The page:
Issue #7: Pestle 🍽️

Today, we're looking at Pestle by Will Bishop.

With Pestle, you can plan meals, save and edit recipes, discover new recipes, and easily share them with friends and family.

Notable Features

  • Import Recipes: import recipes from all of your favorite websites, including BBC Goodfood, NYT Cooking, Tasty, and thousands more.
  • Recipe Scanner: helps you to easily digitize physical recipes.
  • Pestle Households: allows you to easily share all of your recipes with your friends and family.
  • Meal Planning: helps you plan out your next 14-days by allowing you to assign recipes to each day.
  • Cook Together: with SharePlay in iOS 15+, Pestle enables you to cook with anybody from around the world.

Not only has Pestle been featured on the App Store, but it also made an appearance in this year's WWDC video:

Before getting in touch with Will, I kept all of my recipes in a Notion document.

After nearly 200 recipes, it was clear Notion was not the right tool for the job. Now that I've moved all of my recipes over to Pestle, I wish I had made the change sooner.

Whether you're a member of r/cookingforbeginners or an experienced home cook, Pestle is an essential tool in your culinary arsenal.

Available for iOS & iPadOS (@pestlechef)

Can you tell us a little bit about yourself?

Will Bishop (@WillRBishop)

I'm Will, a 20-year-old developer from a city in South Australia called Adelaide. I've been making apps since I was 16, and programming since I was 12/13. When it comes to iOS, I'm entirely self-taught.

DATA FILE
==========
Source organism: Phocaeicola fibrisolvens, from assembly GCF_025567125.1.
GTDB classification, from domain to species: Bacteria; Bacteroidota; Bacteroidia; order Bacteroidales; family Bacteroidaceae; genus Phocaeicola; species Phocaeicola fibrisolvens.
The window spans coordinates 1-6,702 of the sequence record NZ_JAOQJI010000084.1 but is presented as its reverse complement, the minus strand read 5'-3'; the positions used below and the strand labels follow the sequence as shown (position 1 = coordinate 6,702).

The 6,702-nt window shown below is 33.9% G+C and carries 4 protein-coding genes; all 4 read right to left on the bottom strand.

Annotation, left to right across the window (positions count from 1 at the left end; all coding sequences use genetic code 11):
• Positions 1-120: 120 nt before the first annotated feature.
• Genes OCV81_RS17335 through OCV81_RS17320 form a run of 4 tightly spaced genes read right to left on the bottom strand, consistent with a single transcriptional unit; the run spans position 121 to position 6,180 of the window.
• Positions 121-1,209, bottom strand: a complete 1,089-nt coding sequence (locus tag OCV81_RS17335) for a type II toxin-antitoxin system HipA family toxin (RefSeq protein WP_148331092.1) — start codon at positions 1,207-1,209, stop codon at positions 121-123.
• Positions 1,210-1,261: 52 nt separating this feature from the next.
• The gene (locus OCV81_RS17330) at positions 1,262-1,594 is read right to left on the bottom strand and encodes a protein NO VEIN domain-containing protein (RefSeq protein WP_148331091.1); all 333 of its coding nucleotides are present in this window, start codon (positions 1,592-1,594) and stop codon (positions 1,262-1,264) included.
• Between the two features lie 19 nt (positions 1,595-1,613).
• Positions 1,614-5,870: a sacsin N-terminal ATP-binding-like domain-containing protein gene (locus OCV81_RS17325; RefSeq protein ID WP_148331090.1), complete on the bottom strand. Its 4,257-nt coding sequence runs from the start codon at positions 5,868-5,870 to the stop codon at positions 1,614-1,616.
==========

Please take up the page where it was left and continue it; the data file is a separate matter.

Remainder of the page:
Outside of making apps I enjoy cooking (obviously) and more recently have been teaching myself guitar.

How did you come up with the idea?

Throughout 2020 as the world came to a standstill, it seemed my parents were the only ones able to travel, having perfectly timed Australia's interstate border closures.

I was left in charge of more meals at home than ever before. I quickly realized I was only capable of cooking dried pasta and heating up sauce from a jar. The prospect of being an adult unable to cook anything at all scared me, so I set out to "learn to cook".

I quickly ran into two frustrations:

  1. Recipe websites could be quite bloated with unrelated content.
  2. I had nowhere to store my changes to recipes.

Having tried a few other recipe apps (more on that later), I decided to build Pestle to help guide me through more complex recipes and to give me a spot to store my changes to them.

💡 Want to see your app featured?‌
Submit your app or reach out on Twitter 🐦

How did you market the app as an indie developer?

For me, marketing has always been a bit of a stab in the dark. But after 4 years in this field, I've learned a few things.

My first recommendation for anyone seeking help marketing an update or new app is to lock in a date at least two full weeks in advance. With this time you should be emailing journalists, scheduling posts on Reddit with Later for Reddit, scheduling posts on ProductHunt, scheduling tweets, etc.

I start by emailing 5-10 journalists who I know are likely to cover whatever I work on. Then, I use Later for Reddit to schedule a post on r/Apple that goes out when most people are active on the subreddit. In Australia, that is often around 3 a.m.

I schedule tweets using TweetDeck and have an IFTTT integration set up to automatically share my Reddit posts to Twitter.

What’s your app design and development workflow like?

There's a bit of back and forth between code and Sketch.

I typically start purely in code, without any UI, simply to validate my idea. With Pestle, that was "Can I write code to pull recipes from websites?". After verifying that it worked, I started working on the UI.